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It depends. People seem to forget that plenty of libertarians and even anarchists believe in a nightwatchman state: a state that does not have a monopoly on violence and meets the minimum requirement set by John Locke in his book Two Treatises of Government to be considered a government. If anything, you would have a government similar to FEJUVE or Rojava where people would come together for a democratic solution and probably put some restrictions if the overuse of antibiotics messes with the individual rights of others (which I believe germs being so resistant to antibiotics that it causes a pandemic would count). There would still be some kind of voluntarist militia or group to help enforce this and even some business owners or traders might be praised if they come up with other effective methods for protecting their crops without antibiotics (some social libertarian communities have used alternative organic solutions other than antibiotics to protect their crops while still having enough yield to trade and provide food for the community).

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  • The fact still remains that there are those individuals who pursue strategies in certain situations that are harmful to the common good, and in those situations all others have to transfer the cost back to the individual by making them suffer. If you end up saying there must be a state, and that state must set policy, balance rights, run a system of criminal justice and enforcement, and so on, then how do so-called libertarians ultimately differ from say Stalin, when the opening gambit of most libertarians is that they are against the state?
    – Steve
    Jul 9, 2023 at 13:05
  • @Steve The fact that you have a say in the state without having a monopoly on violence and have a society like FEJUVE where laws are enforced by volunteers instead of people who get special powers & privileges that put you far about the average person? Having a government does not equal Stalin and, as I just stated, many libertarians are against 'the state' as in they are against governments with a monopoly on violence that instead of having policing by consent - as described by Sir Robert Peel - you have representatives that legally get away with things that would put the average Joe in jail.
    – Tyler Mc
    Jul 9, 2023 at 18:40
  • @Steve Again, all I am saying is that it depends. Some libertarians have a solution of creating a government without the strict vertical hierarchy of states like Stalinist Russia or many modern states while still having a form of governance (because again, not all libertarians just want no government whatsoever), which shows at least some libertarians have an answer. Sure, there might be others that have no answer because they just want no government whatsoever or some with a different solution, but this is one solution provided by nightwatchman state libertarians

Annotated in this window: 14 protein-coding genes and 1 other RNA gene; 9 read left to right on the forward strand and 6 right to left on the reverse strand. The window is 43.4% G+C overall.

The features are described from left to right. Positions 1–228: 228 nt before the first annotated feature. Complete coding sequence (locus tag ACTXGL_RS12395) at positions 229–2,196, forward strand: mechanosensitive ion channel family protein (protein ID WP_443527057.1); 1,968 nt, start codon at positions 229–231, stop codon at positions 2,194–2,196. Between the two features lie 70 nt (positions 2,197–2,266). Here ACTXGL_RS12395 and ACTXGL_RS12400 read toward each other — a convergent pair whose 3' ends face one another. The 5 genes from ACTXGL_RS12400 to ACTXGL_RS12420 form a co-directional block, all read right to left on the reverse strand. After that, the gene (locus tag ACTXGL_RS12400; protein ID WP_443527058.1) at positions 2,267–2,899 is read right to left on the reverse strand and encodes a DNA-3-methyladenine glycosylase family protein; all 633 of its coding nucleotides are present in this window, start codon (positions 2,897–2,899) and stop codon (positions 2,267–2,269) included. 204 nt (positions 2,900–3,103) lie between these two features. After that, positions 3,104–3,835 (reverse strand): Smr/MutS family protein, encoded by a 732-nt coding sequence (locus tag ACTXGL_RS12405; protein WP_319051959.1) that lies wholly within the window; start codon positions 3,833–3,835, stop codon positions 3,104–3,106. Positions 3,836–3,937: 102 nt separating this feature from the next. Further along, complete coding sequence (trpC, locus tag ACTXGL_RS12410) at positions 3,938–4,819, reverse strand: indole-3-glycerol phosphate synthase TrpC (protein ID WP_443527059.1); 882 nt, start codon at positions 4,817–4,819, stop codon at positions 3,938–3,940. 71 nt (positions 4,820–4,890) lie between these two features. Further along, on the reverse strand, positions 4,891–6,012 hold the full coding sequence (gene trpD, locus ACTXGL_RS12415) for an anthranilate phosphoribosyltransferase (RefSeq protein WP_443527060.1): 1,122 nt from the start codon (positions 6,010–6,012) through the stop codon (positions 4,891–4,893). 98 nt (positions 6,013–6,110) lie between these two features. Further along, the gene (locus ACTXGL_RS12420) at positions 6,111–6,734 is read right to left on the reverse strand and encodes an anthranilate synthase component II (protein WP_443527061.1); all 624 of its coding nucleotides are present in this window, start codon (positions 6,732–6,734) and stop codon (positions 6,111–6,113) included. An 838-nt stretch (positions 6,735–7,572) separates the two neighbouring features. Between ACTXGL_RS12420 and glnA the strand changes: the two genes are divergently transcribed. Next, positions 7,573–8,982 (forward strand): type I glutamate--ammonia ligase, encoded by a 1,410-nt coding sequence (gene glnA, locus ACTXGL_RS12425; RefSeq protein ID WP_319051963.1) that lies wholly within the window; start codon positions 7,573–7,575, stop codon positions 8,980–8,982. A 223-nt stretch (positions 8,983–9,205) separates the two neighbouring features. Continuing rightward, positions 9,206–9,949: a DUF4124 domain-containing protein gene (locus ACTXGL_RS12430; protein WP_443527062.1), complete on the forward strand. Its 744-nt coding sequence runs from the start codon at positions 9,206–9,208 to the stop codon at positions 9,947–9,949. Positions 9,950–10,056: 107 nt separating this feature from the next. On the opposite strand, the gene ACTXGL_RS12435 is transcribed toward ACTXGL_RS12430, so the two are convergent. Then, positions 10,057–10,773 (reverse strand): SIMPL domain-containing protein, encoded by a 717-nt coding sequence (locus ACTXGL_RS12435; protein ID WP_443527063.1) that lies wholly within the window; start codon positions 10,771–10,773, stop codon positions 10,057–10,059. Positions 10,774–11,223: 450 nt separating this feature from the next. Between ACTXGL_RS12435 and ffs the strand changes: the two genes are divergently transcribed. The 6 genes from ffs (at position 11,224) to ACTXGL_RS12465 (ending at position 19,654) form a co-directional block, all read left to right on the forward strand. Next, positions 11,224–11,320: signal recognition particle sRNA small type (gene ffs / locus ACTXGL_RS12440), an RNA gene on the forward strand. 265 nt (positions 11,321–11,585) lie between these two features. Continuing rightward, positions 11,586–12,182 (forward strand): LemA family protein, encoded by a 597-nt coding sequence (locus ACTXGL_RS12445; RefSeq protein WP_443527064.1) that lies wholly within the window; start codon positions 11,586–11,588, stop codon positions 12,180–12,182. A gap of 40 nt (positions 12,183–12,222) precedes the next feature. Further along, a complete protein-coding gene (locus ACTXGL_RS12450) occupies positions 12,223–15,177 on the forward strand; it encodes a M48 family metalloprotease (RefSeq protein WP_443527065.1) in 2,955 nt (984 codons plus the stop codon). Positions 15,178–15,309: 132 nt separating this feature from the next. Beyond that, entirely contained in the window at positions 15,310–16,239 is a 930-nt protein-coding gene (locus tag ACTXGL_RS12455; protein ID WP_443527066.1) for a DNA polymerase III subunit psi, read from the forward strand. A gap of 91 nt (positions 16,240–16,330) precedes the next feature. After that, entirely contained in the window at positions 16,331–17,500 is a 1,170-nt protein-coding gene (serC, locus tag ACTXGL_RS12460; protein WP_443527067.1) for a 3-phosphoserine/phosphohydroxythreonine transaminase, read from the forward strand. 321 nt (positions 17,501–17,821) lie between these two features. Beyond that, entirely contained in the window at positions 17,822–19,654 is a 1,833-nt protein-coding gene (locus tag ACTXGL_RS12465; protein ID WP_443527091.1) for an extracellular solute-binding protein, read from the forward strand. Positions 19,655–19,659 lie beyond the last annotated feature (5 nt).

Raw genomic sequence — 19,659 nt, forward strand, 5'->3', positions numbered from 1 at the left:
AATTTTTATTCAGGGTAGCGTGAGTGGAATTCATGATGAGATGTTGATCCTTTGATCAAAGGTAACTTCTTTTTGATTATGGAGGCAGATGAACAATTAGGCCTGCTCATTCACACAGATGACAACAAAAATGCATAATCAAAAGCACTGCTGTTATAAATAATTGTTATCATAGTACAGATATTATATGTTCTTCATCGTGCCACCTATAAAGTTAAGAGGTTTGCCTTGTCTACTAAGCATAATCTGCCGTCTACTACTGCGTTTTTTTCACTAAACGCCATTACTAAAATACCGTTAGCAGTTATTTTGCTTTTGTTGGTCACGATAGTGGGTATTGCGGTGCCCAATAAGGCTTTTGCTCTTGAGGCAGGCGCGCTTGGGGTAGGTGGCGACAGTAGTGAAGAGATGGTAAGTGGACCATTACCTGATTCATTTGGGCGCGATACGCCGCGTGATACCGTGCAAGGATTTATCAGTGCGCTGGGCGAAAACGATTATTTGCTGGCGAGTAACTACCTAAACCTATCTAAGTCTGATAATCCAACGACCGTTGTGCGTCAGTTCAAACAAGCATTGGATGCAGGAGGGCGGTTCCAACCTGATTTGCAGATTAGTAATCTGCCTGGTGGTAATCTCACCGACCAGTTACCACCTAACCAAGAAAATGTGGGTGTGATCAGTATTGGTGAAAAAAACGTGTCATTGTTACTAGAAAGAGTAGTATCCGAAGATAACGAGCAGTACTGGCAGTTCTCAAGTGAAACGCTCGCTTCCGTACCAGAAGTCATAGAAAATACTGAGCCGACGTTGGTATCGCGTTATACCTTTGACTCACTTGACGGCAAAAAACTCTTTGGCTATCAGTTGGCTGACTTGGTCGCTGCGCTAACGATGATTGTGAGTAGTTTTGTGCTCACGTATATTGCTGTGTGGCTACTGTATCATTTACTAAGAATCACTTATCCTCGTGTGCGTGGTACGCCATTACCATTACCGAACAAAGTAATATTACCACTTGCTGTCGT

– Tyler Mc
    Jul 9, 2023 at 18:43
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The Libertarian solution to any problem — generally speaking — is that a radically free market entails a rise in innovation that will ultimately solve problems that earlier practices create. They don't try to specify what those innovations might be, because future innovation is by definition unknown in the present. Instead, they assert that solutions are imaginable, and that some imagined solution will ineluctably be realized or manifested as soon as it becomes sufficiently profitable.

In this case, no one will care that antibiotic resistant bacteria are evolving until antibiotic resistant bacteria become a sufficient threat that people are willing to pay for a solution. It makes no difference from a Libertarian perspective whether farmers and ranchers pay because their crops and animals are threatened, or whether regular humans pay because their lives are threatened. What matters is the development of a profit motive such that finding a solution will make someone a great deal of money.

Libertarianism - though Libertarians would be unlikely to acknowledge it — is closer to mysticism than political or economic philosophy. One doesn't look to it for practical solutions; one merely has faith that practical solutions will always arise when one firmly adheres to Libertarian principles.